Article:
Recently we had the opportunity to visit the Rock and Roll Hall of Fame and Museum. This was a wonderful experience as we wandered from display to display, tapping our feet to the music, at times singing along (lots of times, actually), and remembering where we were, who we were with, etc. when we first heard “that” song on the radio. The history of rock and roll music coincides with the history of my life. This particular museum is contemporary and fun! All museums however, reveal information about how people lived, the overriding philosophies of the times, and contribute to our knowledge of generations leading up to ours, including our generation. Our grandson Jacob and his friend RJ were with us. At times I caught them standing a bit afar, sly grins on their faces as they watched “Bubbe and Zayde” get caught up in the memories of the 50’s, 60’s, 70’s, etc. Someday when they are middle aged, they too will be able to visit museums that help them recall times of their lives. And they will continue to visit museums that help them better understand their parents, grandparents, and more. Museums are wonderful places to visit, and to learn. I am grateful for museums!

Chaos rules now. How can one move from a small apartment to a full size house with a full basement and roomy bedrooms and still not find places for “things.” Ah, the joys of moving. On a bittersweet note, there are features of our previous abode that I miss, like the glorious view out on a luscious courtyard where flowers bloomed, birds warbled, and squirrels scampered to and fro. I shot a few last photos of flowers in bloom just outside the window before we left that sweet apartment for the last time. But already I’ve heard birds in nearby trees, and seen squirrels at play in our yard at our new home. We have beautiful rhododendrons and azaleas just outside our living room window, and the back yard is waiting to be landscaped (by me) and planted. We now have a “proper” dining room where we hope to feed many guests in the years ahead, and even a “guest room” for those who choose to stay a while. Our neighbors appear to be friendly, and we are already making new acquaintances. Once we create order here (which may take a while; coursework is as demanding as ever!), I have no doubt that we will find all sorts of sweet and wonderful, awe-inspiring surprises. We always do. So today and everyday, I am grateful for our new home!

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Last shots from our apartment window:

I woke up this morning and through the slats in the blinds I saw brilliant red. I hopped out of bed, ran to the window, and drew open the blinds to be greeted with another breath-taking sunrise. I sat back on my bed and watched as the crimson reds spread into pinks and eventually golden rays. Another day is born. I sigh deeply and am profoundly thankful. Life is filled with all things good and bad, but with each sunrise new opportunities abound. What will I do with today? How will I act? What life-altering decisions will I make? Will I make the most of this day? Will I squander it? Are there hidden gems of kindness waiting to be harvested? What will today bring? I am profoundly grateful for another day to live!

*******This blog has few readers, but it is special to me. Blogging regularly about gratitude nurtures the attitude of joyous living. I will have to take a hiatus from this site however, as the pressing demands of grad school are mounting. I will be back once I finish this quarter, help my child who is expecting her first child in early March, and get through one of our busiest and holiest holidays, Passover. In other words, I’ll be back in April. If so moved, and if time allows, I may add a post here and there, but I won’t be here regularly till the spring. Meanwhile you can keep up with me on my primary post, Inspired Living, where I will continue blogging but on a much reduced schedule. Thanks for stopping by, and I hope to see you in the spring-time again. 🙂 Enjoy the winter months!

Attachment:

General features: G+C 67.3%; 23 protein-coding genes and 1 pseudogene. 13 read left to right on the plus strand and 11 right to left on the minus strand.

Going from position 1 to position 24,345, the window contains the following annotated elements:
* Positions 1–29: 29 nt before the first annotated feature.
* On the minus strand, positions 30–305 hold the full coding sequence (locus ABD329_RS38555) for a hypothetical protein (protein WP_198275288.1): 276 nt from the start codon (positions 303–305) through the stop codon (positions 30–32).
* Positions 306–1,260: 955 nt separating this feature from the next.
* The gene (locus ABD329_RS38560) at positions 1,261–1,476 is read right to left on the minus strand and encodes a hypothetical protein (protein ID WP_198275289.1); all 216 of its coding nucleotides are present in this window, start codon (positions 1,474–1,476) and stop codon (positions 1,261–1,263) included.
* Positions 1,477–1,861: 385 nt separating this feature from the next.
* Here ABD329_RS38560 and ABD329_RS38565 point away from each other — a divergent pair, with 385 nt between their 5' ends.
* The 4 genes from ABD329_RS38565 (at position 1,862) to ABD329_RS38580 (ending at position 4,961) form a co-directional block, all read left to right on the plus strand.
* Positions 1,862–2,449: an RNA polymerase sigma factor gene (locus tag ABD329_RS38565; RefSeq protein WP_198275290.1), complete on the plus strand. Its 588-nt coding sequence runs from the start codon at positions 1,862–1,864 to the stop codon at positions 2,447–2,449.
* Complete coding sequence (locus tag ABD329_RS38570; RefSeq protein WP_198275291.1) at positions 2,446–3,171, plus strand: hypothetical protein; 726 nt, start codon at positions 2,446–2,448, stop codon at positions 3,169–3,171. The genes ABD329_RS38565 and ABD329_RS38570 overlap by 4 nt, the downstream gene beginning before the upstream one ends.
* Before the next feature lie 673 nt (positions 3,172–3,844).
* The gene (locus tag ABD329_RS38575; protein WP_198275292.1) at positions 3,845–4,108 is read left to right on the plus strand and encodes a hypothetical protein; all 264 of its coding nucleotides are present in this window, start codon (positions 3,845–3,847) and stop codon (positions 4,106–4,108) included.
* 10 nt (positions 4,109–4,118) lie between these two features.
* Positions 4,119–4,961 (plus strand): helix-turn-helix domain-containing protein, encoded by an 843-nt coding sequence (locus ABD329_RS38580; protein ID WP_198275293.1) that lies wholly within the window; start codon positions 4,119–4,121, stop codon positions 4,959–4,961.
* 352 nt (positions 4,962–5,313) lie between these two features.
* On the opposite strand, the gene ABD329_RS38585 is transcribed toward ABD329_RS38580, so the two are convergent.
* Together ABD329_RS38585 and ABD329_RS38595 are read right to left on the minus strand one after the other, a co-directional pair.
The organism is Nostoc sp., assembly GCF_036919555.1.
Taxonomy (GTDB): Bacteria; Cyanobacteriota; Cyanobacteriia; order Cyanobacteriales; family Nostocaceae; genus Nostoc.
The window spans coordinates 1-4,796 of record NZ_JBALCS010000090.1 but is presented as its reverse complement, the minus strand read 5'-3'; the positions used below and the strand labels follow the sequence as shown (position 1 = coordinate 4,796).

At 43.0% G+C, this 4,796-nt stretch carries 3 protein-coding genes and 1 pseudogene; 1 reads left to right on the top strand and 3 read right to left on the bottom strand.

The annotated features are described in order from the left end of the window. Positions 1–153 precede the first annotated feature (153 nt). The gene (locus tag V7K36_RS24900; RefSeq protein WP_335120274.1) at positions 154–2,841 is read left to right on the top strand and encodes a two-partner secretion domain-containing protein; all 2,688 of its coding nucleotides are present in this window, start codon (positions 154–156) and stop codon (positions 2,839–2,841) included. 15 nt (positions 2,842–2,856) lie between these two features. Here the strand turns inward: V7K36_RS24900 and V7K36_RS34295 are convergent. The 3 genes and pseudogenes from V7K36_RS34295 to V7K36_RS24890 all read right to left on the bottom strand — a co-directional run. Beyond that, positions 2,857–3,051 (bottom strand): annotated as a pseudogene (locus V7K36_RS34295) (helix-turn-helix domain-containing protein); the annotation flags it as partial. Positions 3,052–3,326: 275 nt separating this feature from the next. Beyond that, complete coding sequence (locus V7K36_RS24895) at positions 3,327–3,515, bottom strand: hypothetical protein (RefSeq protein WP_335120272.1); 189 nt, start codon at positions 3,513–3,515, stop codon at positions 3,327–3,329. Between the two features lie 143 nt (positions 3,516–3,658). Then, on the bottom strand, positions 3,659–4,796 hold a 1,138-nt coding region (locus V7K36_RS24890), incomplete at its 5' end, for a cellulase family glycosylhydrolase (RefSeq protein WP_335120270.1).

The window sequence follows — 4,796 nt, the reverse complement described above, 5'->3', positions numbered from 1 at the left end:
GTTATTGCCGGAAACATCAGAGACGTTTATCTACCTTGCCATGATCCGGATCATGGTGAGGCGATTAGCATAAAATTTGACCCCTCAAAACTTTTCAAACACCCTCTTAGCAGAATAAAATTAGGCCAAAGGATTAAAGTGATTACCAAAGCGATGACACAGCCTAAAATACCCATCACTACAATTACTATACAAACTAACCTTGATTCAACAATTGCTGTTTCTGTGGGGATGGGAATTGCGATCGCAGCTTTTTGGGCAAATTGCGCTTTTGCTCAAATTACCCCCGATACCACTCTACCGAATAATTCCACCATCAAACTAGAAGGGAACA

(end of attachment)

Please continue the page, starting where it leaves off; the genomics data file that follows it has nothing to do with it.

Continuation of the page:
If you read Inspired Vision, you know that I am not particularly fond of cold weather, or snow. The older I get the more my body feels the aches and pains brought on by cold weather. I was born in Louisiana and grew up in the deep south (USA). Enchanted by snow as a young girl, I loved playing in it on the rare occasions that we were snowed upon, but over the years I gradually came to dread it. Shoveling the stuff was difficult, and increasingly dangerous the older I get. As I age my balance is gradually diminishing as well, so walking on the slippery stuff is proving to be more challenging with each passing season. Forget driving in snow! Oy vey . . . I can hear you ask, why, if snow poses so many challenges, am I grateful for the stuff? I am grateful for it because snow is beautiful. Snowscapes are eye-candy, a barren  vista turned magical kingdom. I have a little secret: just between you and me, when I see it snow, there is a bit of childlike wonder that still stirs within me. I may not play in the white stuff anymore, but I enjoy gazing out at it. I enjoy snuggling in my favorite robe, sitting in front of my picture window, sipping a cup of coffee or hot chocolate and gazing out on the winter wonderland. Furthermore, despite all the dire grumbling, with very little prodding I jump into my boots, pull on the coat, grab the camera and head out into the treacherous stuff . . . because it is beautiful, and I want to capture some of that beauty to share with you, to keep with me, to remember the season of the year. Yes, between you and me, despite my dislike of it, I am grateful for snow! Who’d of thunk!

What better way to express my gratitude for this, my 100th post on Perpetual Gratitude: A Photographic Diary. This takes ten minutes, and what a wonderful ten minutes it is! Enjoy!